“We like this,” one CIO said, on the first day of the last week of the first year of the rest of our lives.
US equities notched another all-time closing high on Monday, as Wall Street looked to finish year one of the post-COVID era with a flourish.
It was the 69th record close of 2021. For what it’s worth, there aren’t enough days left to break the record (figure below).
At this point, any “Santa Claus rally” would just amount to the proverbial cherry on the sundae. 2021 will go down as a barnburner.
Taken at face value, the news flow around COVID wasn’t particularly encouraging. At least one health official in Australia has resigned himself to the notion that “pretty well everybody… at some point will get Omicron.” Although it’s unlikely heads of state will openly adopt a similarly fatalistic take, it does seem as though Omicron will be remembered as a turning point of sorts. China’s quixotic efforts aside, there’s no “stopping the spread” this time.
France decided to make working from home mandatory for three days per week in an effort to contain the variant and Anthony Fauci suggested making vaccines compulsory for domestic air travel. But, again, there’s no stopping this variant. Thankfully, there’s enough evidence now to say, with some degree of confidence, that it causes less severe disease.
The bottom line is that you either get vaccinated, then get boosted, or else accept that i) you’re now almost guaranteed to be exposed to some strain of COVID and ii) without a vaccine, infection is far more likely to land you in the hospital. Or in a coffin. It’s just that simple. Frankly, I’m not sure additional public service announcements or presidential exhortations are necessary. Omicron looks poised to finish this. For better or for worse depends in no small part on your vaccination status. And everyone, including the unvaccinated, knows it. On Monday, the CDC shortened quarantine times for infected Americans to five days from 10.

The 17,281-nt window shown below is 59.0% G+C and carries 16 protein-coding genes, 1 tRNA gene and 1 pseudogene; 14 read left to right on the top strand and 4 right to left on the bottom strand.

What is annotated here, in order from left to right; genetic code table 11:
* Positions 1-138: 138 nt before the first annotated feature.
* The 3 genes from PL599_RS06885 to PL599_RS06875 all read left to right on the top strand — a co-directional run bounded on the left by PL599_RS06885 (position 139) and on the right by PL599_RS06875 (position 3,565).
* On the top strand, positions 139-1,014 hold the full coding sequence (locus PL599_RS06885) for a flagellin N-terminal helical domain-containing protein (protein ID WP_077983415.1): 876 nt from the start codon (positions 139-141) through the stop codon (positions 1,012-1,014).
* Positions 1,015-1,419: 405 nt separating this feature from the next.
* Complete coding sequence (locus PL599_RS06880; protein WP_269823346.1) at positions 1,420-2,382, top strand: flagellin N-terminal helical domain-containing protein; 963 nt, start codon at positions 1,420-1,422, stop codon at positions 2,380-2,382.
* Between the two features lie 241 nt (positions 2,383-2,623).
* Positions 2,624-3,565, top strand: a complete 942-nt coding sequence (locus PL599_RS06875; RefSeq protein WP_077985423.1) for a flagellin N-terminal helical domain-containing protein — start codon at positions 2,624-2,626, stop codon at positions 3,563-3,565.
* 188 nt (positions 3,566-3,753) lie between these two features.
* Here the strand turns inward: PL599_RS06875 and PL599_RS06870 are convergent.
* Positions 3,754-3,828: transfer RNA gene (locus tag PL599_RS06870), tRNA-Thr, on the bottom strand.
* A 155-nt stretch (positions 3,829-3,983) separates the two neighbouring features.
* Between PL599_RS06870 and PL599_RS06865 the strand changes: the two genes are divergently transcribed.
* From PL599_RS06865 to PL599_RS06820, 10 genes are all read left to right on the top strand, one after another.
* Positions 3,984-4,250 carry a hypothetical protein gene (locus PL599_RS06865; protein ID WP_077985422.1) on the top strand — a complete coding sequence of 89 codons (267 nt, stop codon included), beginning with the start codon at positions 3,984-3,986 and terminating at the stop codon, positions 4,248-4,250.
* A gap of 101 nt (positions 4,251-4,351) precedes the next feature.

The good news is, Omicron may indeed be the beginning of the end for COVID as we’ve all known it since it first emerged in Wuhan two years ago. It does seem feasible that a less deadly strain combined with vaccines and, now, multiple approved oral therapeutics, will downgrade COVID to something like a particularly dangerous version of the flu. Still a top public health concern, to be sure. But no longer something existential for the species. The figure (below) underscores the point.
This comes with the usual caveat that even if Omicron causes far less severe disease, the sheer number of cases and the vulnerability associated with tens of millions of unvaccinated Americans, could still overwhelm the health care system. That shouldn’t (indeed, it can’t and won’t) go undocumented. Additionally, don’t let it be lost on you that anyone who dies needlessly from COVID (i.e., if their only risk factor was that they weren’t vaccinated) is a national tragedy.
With those (decidedly morbid) caveats, and at the risk of coming across as callous (because in the context of life and death, who cares about stocks?), Omicron may indeed turn out to be good news for equities. Just as several analysts suggested earlier this month.
In a Monday note, JPMorgan’s Dubravko Lakos-Bujas reiterated that the bank “does not expect Omicron to impact the growth outlook in any significant way, but rather is likely to accelerate the end of the pandemic by crowding out potentially more lethal variants.”
That wasn’t the only upbeat takeaway from the bank’s latest equity strategy piece. “In our view, conditions for a large sell-off are not in place right now given already low investor positioning, record buybacks, limited systematic amplifiers and positive January seasonals,” Lakos-Bujas went on to say, echoing colleague Marko Kolanovic.
The bank also said Monday that they “do not think the Fed is behind the curve.” If you ask JPMorgan’s equities team, there’s “a compelling case for inflation pressures normalizing in coming months and quarters.” Lakos-Bujas did acknowledge that “some ‘technical’ adjustment in central bank policy is warranted.” Specifically, he mentioned the desirability of bringing the shadow rate back up to zero.
Commenting during a set of appropriately perfunctory remarks for the always perfunctory first trading session coming out of Christmas, the CIO mentioned here at the outset told Bloomberg simply, “We love to see the Santa Claus rally continue.”